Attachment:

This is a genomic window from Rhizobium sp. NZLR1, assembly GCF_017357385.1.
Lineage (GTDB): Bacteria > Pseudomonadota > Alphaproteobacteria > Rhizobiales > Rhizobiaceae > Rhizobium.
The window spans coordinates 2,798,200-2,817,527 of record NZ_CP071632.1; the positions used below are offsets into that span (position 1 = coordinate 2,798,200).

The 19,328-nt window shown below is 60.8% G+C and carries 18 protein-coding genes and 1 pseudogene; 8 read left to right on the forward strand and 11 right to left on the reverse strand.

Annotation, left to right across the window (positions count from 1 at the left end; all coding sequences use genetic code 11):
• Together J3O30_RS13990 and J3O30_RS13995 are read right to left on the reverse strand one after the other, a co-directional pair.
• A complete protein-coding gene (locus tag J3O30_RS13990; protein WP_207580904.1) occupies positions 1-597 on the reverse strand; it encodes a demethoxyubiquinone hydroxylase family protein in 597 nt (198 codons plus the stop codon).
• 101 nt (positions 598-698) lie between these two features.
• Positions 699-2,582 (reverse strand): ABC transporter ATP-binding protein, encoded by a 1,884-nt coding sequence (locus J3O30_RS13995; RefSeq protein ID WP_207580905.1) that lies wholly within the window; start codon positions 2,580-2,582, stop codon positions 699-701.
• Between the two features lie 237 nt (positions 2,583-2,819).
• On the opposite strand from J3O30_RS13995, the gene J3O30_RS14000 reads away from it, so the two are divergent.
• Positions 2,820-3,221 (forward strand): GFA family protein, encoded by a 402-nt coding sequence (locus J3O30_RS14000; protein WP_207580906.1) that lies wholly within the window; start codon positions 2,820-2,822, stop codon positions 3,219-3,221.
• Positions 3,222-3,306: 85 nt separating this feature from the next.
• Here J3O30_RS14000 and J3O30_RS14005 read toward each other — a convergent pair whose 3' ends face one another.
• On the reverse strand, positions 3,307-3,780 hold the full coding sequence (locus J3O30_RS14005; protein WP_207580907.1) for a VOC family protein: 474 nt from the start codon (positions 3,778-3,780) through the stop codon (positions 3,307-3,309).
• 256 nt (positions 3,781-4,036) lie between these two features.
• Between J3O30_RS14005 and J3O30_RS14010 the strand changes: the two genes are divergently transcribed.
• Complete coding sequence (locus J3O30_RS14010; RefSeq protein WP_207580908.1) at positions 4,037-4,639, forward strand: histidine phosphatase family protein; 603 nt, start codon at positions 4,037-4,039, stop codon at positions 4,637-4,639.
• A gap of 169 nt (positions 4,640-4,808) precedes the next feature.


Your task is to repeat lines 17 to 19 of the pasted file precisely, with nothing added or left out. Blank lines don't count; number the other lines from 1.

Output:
• Between J3O30_RS14005 and J3O30_RS14010 the strand changes: the two genes are divergently transcribed.
• Complete coding sequence (locus J3O30_RS14010; RefSeq protein WP_207580908.1) at positions 4,037-4,639, forward strand: histidine phosphatase family protein; 603 nt, start codon at positions 4,037-4,039, stop codon at positions 4,637-4,639.
• A gap of 169 nt (positions 4,640-4,808) precedes the next feature.